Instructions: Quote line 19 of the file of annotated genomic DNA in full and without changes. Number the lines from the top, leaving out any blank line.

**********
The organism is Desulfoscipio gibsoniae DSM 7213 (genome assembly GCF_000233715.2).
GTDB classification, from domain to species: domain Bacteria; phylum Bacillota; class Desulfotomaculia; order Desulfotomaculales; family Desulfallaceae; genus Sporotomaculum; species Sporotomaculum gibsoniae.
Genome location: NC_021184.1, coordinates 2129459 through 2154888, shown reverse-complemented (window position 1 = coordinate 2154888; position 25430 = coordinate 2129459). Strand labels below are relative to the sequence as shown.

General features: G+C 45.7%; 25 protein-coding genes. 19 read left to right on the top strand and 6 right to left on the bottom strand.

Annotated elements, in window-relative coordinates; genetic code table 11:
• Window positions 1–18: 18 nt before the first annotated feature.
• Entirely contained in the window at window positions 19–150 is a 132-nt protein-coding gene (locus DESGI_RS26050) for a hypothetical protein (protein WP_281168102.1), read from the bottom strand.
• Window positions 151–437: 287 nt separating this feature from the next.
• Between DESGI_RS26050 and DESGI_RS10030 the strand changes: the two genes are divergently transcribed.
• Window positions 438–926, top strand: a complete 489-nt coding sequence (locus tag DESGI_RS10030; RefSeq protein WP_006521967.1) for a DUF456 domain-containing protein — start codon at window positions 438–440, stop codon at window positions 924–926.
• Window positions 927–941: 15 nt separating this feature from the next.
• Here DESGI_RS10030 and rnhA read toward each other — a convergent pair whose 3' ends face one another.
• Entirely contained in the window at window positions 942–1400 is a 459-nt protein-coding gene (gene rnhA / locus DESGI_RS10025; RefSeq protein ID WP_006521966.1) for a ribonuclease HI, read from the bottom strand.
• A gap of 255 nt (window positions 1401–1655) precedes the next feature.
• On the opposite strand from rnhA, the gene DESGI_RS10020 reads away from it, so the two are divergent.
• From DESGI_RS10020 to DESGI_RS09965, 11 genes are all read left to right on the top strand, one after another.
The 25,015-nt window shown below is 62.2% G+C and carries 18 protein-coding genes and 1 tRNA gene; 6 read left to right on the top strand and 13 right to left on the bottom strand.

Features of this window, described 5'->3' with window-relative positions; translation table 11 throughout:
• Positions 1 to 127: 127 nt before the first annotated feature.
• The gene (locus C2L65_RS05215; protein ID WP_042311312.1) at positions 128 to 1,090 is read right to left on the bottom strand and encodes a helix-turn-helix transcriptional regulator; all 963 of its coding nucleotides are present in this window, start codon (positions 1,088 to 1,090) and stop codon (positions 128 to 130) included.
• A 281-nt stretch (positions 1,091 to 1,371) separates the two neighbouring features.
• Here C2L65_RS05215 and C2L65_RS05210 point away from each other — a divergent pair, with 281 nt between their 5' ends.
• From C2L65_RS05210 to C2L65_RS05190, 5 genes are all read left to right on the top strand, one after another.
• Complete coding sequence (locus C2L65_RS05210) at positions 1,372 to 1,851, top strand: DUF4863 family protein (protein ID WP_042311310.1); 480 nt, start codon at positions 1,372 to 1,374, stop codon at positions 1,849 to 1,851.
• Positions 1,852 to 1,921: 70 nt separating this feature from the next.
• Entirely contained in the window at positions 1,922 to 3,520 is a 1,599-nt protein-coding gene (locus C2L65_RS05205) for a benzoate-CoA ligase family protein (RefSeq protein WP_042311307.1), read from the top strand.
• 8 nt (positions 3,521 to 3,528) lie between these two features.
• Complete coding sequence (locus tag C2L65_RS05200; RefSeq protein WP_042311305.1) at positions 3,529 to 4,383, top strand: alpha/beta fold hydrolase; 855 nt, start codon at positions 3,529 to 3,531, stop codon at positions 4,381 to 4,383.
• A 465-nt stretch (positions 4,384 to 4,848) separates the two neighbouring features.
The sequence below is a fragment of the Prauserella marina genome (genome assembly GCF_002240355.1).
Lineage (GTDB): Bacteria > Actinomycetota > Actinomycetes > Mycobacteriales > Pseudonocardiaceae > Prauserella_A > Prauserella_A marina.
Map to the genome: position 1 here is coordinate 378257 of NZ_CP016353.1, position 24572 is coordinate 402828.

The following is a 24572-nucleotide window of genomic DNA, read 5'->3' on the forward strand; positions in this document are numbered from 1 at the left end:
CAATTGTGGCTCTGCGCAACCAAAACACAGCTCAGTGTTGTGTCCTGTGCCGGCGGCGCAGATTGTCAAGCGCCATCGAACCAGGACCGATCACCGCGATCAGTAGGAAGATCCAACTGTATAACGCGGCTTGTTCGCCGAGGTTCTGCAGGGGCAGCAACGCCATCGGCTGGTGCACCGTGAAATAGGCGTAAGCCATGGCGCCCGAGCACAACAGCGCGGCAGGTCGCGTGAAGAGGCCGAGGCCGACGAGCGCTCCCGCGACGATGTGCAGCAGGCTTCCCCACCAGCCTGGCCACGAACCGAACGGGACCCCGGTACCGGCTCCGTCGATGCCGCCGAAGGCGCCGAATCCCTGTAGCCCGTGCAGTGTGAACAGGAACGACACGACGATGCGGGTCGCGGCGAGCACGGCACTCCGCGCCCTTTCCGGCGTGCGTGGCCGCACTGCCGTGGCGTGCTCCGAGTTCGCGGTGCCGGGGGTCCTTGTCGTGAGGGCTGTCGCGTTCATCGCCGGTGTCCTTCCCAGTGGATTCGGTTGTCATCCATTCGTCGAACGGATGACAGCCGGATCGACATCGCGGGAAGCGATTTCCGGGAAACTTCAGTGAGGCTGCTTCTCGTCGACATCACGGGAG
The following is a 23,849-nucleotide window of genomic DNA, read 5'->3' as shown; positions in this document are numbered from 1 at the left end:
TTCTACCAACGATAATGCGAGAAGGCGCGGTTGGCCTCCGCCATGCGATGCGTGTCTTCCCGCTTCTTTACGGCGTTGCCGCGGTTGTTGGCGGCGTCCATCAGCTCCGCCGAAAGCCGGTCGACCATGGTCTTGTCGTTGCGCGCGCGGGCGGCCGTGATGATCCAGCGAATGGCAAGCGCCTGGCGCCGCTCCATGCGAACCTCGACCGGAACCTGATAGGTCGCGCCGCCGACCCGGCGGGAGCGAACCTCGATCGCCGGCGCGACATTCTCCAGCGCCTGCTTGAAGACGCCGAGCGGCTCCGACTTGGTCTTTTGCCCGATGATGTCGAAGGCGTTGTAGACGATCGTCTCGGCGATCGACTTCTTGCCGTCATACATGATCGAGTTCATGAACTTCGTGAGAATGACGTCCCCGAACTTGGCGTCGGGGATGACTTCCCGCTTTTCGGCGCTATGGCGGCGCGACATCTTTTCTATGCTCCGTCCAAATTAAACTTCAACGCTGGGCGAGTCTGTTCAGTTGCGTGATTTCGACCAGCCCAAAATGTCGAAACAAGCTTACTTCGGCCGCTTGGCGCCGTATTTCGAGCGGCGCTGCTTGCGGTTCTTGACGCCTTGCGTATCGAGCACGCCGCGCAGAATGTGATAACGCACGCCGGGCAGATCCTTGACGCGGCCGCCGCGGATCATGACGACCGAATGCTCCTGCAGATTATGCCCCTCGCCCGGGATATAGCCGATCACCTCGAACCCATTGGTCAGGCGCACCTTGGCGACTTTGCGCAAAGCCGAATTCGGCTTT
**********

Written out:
• Positions 1 to 127: 127 nt before the first annotated feature.